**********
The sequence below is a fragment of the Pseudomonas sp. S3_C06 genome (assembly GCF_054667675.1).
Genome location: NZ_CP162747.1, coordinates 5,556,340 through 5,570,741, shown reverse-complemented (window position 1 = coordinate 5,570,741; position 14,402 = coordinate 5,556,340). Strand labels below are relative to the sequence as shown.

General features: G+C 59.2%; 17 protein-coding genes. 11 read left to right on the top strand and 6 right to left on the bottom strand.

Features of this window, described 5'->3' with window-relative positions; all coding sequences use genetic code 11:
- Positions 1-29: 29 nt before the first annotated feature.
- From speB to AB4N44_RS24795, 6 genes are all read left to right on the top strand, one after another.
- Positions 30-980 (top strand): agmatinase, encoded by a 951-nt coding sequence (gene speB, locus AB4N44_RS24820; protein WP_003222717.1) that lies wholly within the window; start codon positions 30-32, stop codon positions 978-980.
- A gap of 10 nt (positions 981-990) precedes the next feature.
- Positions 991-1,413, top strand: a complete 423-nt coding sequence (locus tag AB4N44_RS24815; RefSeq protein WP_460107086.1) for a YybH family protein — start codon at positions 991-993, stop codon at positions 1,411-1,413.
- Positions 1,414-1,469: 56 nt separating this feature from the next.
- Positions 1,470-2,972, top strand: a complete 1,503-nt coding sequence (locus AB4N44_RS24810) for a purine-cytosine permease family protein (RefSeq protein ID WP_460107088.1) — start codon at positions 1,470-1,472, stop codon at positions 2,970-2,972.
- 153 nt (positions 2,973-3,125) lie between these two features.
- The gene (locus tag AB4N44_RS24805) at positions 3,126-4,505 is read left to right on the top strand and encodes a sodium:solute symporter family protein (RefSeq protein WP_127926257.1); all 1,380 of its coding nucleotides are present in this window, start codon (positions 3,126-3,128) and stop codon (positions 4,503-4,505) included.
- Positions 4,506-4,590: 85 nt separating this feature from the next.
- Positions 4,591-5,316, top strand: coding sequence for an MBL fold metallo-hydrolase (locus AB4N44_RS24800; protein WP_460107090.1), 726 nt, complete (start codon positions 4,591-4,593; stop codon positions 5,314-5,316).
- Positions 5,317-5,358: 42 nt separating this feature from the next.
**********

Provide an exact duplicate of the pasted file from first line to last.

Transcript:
The sequence below is a fragment of the Pseudomonas sp. S3_C06 genome (assembly GCF_054667675.1).
Genome location: NZ_CP162747.1, coordinates 5,556,340 through 5,570,741, shown reverse-complemented (window position 1 = coordinate 5,570,741; position 14,402 = coordinate 5,556,340). Strand labels below are relative to the sequence as shown.

General features: G+C 59.2%; 17 protein-coding genes. 11 read left to right on the top strand and 6 right to left on the bottom strand.

Features of this window, described 5'->3' with window-relative positions; all coding sequences use genetic code 11:
- Positions 1-29: 29 nt before the first annotated feature.
- From speB to AB4N44_RS24795, 6 genes are all read left to right on the top strand, one after another.
- Positions 30-980 (top strand): agmatinase, encoded by a 951-nt coding sequence (gene speB, locus AB4N44_RS24820; protein WP_003222717.1) that lies wholly within the window; start codon positions 30-32, stop codon positions 978-980.
- A gap of 10 nt (positions 981-990) precedes the next feature.
- Positions 991-1,413, top strand: a complete 423-nt coding sequence (locus tag AB4N44_RS24815; RefSeq protein WP_460107086.1) for a YybH family protein — start codon at positions 991-993, stop codon at positions 1,411-1,413.
- Positions 1,414-1,469: 56 nt separating this feature from the next.
- Positions 1,470-2,972, top strand: a complete 1,503-nt coding sequence (locus AB4N44_RS24810) for a purine-cytosine permease family protein (RefSeq protein ID WP_460107088.1) — start codon at positions 1,470-1,472, stop codon at positions 2,970-2,972.
- 153 nt (positions 2,973-3,125) lie between these two features.
- The gene (locus tag AB4N44_RS24805) at positions 3,126-4,505 is read left to right on the top strand and encodes a sodium:solute symporter family protein (RefSeq protein WP_127926257.1); all 1,380 of its coding nucleotides are present in this window, start codon (positions 3,126-3,128) and stop codon (positions 4,503-4,505) included.
- Positions 4,506-4,590: 85 nt separating this feature from the next.
- Positions 4,591-5,316, top strand: coding sequence for an MBL fold metallo-hydrolase (locus AB4N44_RS24800; protein WP_460107090.1), 726 nt, complete (start codon positions 4,591-4,593; stop codon positions 5,314-5,316).
- Positions 5,317-5,358: 42 nt separating this feature from the next.